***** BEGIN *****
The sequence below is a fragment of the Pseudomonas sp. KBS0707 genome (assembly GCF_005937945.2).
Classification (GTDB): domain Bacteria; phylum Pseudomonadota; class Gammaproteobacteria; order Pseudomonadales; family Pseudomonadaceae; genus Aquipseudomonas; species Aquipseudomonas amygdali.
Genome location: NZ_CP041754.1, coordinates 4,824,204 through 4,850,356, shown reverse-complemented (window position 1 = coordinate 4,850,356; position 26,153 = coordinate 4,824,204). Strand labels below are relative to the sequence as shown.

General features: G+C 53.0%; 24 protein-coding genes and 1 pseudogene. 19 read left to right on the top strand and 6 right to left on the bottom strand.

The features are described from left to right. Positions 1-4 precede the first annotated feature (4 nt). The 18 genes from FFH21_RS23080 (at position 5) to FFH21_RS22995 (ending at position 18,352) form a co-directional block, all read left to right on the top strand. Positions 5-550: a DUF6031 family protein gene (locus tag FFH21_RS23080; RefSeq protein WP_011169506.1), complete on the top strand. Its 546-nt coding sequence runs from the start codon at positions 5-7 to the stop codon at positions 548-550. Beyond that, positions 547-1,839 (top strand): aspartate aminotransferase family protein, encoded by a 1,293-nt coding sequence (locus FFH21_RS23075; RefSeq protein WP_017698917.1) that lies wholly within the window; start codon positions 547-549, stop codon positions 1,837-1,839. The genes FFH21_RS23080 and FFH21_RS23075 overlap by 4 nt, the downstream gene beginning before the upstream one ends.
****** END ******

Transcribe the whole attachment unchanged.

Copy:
The sequence below is a fragment of the Pseudomonas sp. KBS0707 genome (assembly GCF_005937945.2).
Classification (GTDB): domain Bacteria; phylum Pseudomonadota; class Gammaproteobacteria; order Pseudomonadales; family Pseudomonadaceae; genus Aquipseudomonas; species Aquipseudomonas amygdali.
Genome location: NZ_CP041754.1, coordinates 4,824,204 through 4,850,356, shown reverse-complemented (window position 1 = coordinate 4,850,356; position 26,153 = coordinate 4,824,204). Strand labels below are relative to the sequence as shown.

General features: G+C 53.0%; 24 protein-coding genes and 1 pseudogene. 19 read left to right on the top strand and 6 right to left on the bottom strand.

The features are described from left to right. Positions 1-4 precede the first annotated feature (4 nt). The 18 genes from FFH21_RS23080 (at position 5) to FFH21_RS22995 (ending at position 18,352) form a co-directional block, all read left to right on the top strand. Positions 5-550: a DUF6031 family protein gene (locus tag FFH21_RS23080; RefSeq protein WP_011169506.1), complete on the top strand. Its 546-nt coding sequence runs from the start codon at positions 5-7 to the stop codon at positions 548-550. Beyond that, positions 547-1,839 (top strand): aspartate aminotransferase family protein, encoded by a 1,293-nt coding sequence (locus FFH21_RS23075; RefSeq protein WP_017698917.1) that lies wholly within the window; start codon positions 547-549, stop codon positions 1,837-1,839. The genes FFH21_RS23080 and FFH21_RS23075 overlap by 4 nt, the downstream gene beginning before the upstream one ends.